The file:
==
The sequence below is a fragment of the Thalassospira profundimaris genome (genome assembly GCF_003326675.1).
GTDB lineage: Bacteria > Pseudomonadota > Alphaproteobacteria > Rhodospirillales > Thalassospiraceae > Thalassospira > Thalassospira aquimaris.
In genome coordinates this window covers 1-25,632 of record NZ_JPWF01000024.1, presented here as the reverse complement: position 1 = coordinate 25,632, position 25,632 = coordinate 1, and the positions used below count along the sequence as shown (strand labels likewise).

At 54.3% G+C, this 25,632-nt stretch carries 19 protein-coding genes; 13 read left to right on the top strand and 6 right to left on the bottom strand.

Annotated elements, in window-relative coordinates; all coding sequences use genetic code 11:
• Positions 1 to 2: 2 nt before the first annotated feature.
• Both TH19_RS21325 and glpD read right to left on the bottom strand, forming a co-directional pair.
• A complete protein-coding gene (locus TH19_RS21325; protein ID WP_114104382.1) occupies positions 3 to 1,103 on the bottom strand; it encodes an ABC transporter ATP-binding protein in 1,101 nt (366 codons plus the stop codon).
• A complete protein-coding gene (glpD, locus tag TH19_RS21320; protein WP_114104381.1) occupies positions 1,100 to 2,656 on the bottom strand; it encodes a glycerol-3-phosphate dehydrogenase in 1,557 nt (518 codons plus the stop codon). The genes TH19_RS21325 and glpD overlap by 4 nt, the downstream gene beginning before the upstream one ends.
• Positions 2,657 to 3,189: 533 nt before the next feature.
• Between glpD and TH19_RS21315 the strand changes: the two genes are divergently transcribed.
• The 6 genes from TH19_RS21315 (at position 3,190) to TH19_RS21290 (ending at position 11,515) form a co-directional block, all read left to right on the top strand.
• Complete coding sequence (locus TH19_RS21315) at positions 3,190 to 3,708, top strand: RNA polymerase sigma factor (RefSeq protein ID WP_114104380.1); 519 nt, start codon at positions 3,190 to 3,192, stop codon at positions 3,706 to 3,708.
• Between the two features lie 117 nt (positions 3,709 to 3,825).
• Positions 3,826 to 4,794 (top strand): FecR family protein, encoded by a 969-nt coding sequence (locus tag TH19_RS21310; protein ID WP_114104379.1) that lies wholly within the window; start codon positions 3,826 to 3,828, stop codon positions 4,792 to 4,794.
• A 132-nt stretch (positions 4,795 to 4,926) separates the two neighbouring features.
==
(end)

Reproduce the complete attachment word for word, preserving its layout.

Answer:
The sequence below is a fragment of the Thalassospira profundimaris genome (genome assembly GCF_003326675.1).
GTDB lineage: Bacteria > Pseudomonadota > Alphaproteobacteria > Rhodospirillales > Thalassospiraceae > Thalassospira > Thalassospira aquimaris.
In genome coordinates this window covers 1-25,632 of record NZ_JPWF01000024.1, presented here as the reverse complement: position 1 = coordinate 25,632, position 25,632 = coordinate 1, and the positions used below count along the sequence as shown (strand labels likewise).

At 54.3% G+C, this 25,632-nt stretch carries 19 protein-coding genes; 13 read left to right on the top strand and 6 right to left on the bottom strand.

Annotated elements, in window-relative coordinates; all coding sequences use genetic code 11:
• Positions 1 to 2: 2 nt before the first annotated feature.
• Both TH19_RS21325 and glpD read right to left on the bottom strand, forming a co-directional pair.
• A complete protein-coding gene (locus TH19_RS21325; protein ID WP_114104382.1) occupies positions 3 to 1,103 on the bottom strand; it encodes an ABC transporter ATP-binding protein in 1,101 nt (366 codons plus the stop codon).
• A complete protein-coding gene (glpD, locus tag TH19_RS21320; protein WP_114104381.1) occupies positions 1,100 to 2,656 on the bottom strand; it encodes a glycerol-3-phosphate dehydrogenase in 1,557 nt (518 codons plus the stop codon). The genes TH19_RS21325 and glpD overlap by 4 nt, the downstream gene beginning before the upstream one ends.
• Positions 2,657 to 3,189: 533 nt before the next feature.
• Between glpD and TH19_RS21315 the strand changes: the two genes are divergently transcribed.
• The 6 genes from TH19_RS21315 (at position 3,190) to TH19_RS21290 (ending at position 11,515) form a co-directional block, all read left to right on the top strand.
• Complete coding sequence (locus TH19_RS21315) at positions 3,190 to 3,708, top strand: RNA polymerase sigma factor (RefSeq protein ID WP_114104380.1); 519 nt, start codon at positions 3,190 to 3,192, stop codon at positions 3,706 to 3,708.
• Between the two features lie 117 nt (positions 3,709 to 3,825).
• Positions 3,826 to 4,794 (top strand): FecR family protein, encoded by a 969-nt coding sequence (locus tag TH19_RS21310; protein ID WP_114104379.1) that lies wholly within the window; start codon positions 3,826 to 3,828, stop codon positions 4,792 to 4,794.
• A 132-nt stretch (positions 4,795 to 4,926) separates the two neighbouring features.